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Saturday, 17 July 2010

Just one more 'Out of Town'

A programme compered by his friend and colleague Fred Dinenage was coincidentally broadcast the evening that my stepfather Jack Hargreaves died on 15 March 1994. Fred when I met him at Jack's funeral in Salisbury and who knew Jack was ill at the time the programme was made, said it was typical of his professionalism that whether by luck or some magical intention it should have gone out the same night. Jack had a preference for the dangers of live TV, but this evening had been pre-recorded. Isobel, his wife of thirty years, who died in 1998, told me that though Fred had kindly sent her a tape shortly after the broadcast, she couldn't bring herself to watch it. I have not been able to find a recording - until now.
A week ago Ian Wegg, who'd traced me through the internet, kindly sent me a DVD containing the whole programme, along with other films he'd recorded off air, including an Out of Town episode from 1980 and a tribute assembled by Fred Dinenage that aired on 28 March '94.
I’ve edited Ian's recording to show the 'special' of Out of Town that JH agreed to make for the broadcast, though the series had ended 13 years earlier, just before Southern Television lost its franchise. In this film, mentioned in one of Jack's obituaries, his shed is not the usual studio rig, but the real shed at his last home, Raven Cottage, near Belchalwell in Dorset. Who was behind the camera then? I don't know. The broadcast includes a reunion between Jack and his companion entertainers on ‘How!’ - the children’s series he invented.
I was on a train when the programme went out. A few hours earlier I'd been beside Jack’s hospital bed with Bay, my sister. He was in a coma; had been far away since he'd arrived at the Hospital a few days earlier; already becoming part of everything, even though he seemed so palpably there and just in heavy sleep. At moments I’d wanted to raise my voice and shake him awake but he was a long way off. All the same we spoke to him in case he might have heard us somewhere in some last liminal space. Perhaps our voices hovered on a riverbank as he gazed at a rise or heard us by the edge of some wintry wood in the evening or imagined all of us, Bay and me and Mum, in the suspended time of dreams, strolling up Regent Street together after seeing a film in Leicester Square long ago, feeling it was now. Perhaps our murmurs by his bed fused with our childhood chatter in one river - Lambourn, Winterbourne, Kennet, Enborne, Itchen and Stour flowing together. Perhaps I’d imagined him a little boy again remembering his mother and father and brothers and the bullnose Morris days long before he knew us; long before the war and its intensities, Fleet Street, television studios, advertising agencies, cities of the plain and their dangerous women.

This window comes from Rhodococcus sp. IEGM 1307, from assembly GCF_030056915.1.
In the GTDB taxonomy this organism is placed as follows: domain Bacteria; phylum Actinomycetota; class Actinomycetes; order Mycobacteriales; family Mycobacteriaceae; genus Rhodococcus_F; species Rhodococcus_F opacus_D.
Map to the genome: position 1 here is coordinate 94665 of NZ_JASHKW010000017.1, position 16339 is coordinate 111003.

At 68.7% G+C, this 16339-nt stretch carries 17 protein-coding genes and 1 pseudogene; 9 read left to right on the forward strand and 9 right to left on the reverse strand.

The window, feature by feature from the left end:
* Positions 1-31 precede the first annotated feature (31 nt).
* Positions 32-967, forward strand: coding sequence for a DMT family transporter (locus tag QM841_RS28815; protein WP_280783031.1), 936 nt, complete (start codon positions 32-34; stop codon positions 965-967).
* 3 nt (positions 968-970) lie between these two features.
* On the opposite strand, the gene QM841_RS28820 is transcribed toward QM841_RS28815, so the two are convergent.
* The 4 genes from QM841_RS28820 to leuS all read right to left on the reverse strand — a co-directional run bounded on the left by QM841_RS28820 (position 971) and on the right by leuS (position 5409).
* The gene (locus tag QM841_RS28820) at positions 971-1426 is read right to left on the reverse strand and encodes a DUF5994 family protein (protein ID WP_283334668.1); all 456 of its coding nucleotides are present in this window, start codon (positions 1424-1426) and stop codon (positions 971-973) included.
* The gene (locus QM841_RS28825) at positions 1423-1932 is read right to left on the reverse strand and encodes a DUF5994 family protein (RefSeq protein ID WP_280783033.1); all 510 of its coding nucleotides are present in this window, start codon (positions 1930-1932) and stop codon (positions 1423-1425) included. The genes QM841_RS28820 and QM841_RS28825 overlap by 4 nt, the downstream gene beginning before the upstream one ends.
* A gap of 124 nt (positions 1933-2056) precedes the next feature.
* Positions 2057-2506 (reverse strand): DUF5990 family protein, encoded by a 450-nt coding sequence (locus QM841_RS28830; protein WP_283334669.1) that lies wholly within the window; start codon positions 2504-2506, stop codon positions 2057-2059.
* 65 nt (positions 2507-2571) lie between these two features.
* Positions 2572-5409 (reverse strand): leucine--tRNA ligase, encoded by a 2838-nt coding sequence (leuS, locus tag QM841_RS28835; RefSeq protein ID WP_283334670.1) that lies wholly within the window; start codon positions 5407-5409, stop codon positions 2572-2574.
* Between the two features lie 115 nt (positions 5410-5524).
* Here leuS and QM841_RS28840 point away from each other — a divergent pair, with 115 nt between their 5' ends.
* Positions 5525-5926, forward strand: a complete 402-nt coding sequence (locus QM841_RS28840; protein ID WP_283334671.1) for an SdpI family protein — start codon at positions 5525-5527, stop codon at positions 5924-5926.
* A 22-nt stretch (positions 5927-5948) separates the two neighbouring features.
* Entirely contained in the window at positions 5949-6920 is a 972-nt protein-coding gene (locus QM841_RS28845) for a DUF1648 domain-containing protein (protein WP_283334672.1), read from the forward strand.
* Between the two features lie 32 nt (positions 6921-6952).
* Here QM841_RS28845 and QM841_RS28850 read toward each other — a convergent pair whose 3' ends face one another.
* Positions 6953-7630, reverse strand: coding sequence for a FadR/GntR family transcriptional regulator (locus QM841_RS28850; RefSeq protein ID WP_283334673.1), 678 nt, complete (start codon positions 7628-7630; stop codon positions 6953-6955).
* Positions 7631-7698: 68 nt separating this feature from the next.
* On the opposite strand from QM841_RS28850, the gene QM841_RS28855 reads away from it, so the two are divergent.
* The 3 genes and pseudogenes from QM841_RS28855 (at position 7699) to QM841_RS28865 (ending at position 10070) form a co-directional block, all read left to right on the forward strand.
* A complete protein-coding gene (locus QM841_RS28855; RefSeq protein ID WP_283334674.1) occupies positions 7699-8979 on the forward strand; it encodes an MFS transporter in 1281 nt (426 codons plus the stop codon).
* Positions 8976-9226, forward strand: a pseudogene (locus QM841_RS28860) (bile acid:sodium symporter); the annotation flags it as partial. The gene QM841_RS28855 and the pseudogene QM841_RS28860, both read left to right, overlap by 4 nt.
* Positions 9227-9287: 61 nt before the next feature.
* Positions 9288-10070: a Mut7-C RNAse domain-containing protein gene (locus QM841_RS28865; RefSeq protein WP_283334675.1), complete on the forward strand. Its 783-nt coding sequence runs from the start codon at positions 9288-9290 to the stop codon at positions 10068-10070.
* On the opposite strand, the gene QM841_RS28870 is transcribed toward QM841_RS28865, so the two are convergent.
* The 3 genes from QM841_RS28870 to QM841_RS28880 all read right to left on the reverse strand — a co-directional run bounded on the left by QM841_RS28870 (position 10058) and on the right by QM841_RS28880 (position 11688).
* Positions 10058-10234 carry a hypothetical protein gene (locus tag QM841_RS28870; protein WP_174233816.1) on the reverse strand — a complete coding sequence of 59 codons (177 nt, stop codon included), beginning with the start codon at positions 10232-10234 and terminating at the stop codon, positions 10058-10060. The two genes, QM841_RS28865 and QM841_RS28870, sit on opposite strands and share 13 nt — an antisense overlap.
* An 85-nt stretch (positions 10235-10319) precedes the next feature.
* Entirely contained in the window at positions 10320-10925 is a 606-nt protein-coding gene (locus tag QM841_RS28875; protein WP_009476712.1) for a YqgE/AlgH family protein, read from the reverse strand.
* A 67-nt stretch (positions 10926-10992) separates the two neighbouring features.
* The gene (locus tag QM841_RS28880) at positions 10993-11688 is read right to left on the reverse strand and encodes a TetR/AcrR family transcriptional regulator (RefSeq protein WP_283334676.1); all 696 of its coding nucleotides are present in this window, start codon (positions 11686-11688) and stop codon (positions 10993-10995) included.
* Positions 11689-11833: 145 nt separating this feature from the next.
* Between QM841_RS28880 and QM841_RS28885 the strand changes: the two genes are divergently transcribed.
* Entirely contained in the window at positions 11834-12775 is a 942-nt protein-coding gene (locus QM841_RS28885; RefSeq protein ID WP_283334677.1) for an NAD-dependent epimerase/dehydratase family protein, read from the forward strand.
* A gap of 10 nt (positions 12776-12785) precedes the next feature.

Perhaps all these were fleeting together to drift on the surface like the sun's reflection on a cold chalk stream hiding for a moment the clean gravel, crayfish, caddis tubes and mayfly larvae, miller’s thumbs and brown trout suspended in the invisible current, with water crowfoot and emerald starwort stroking their golden scales.
Bay and me had eaten in Dorchester, then caught the train together and talked about Jack and Mum and our own children and us. It was the longest we’d been together for ages. I left Bay at Southampton so she could go on to London, phoning her husband Gabe to say she was on her way. “I think we’ll be back quite soon“ she’d said. Isobel rang me just after I’d got home to Birmingham saying Jack slipped away as the nurses turned him in the bed at 8-o-clock that evening when my train was somewhere between Banbury and Leamington Spa.Jack & Simon 1951
** ** ** This Thursday Paul Peacock, who wrote Jack's biography, drove down from Waterfoot in Yorkshire, collected me from Handsworth, and we drove on to Gloucestershire to Rock Cottage in Lydbrook, our small house in the Forest of Dean beside a path that curves up the side of Bell Hill away from the road and car access. It needs tender loving care after thirty years. We're hoping Paul and his family will take this on in return for the time they spend there. Rock Cottage from Simon Baddeley on Vimeo.
*** *** Teacherdude's Grill & BBQ posts an irritated commentary ...
What we see is yet another example of how 'access journalism' reduces reporters to little more than stenographers and cheer leaders for those in power and that by making so many compromises to gain access to their subject the whole point of a newspaper interview is subverted...
...on a syndicated Guardian piece by Helen Smith from the island of Poros about George Papandreou on the irony of a Socialist PM dismantling the Hellenic welfare state: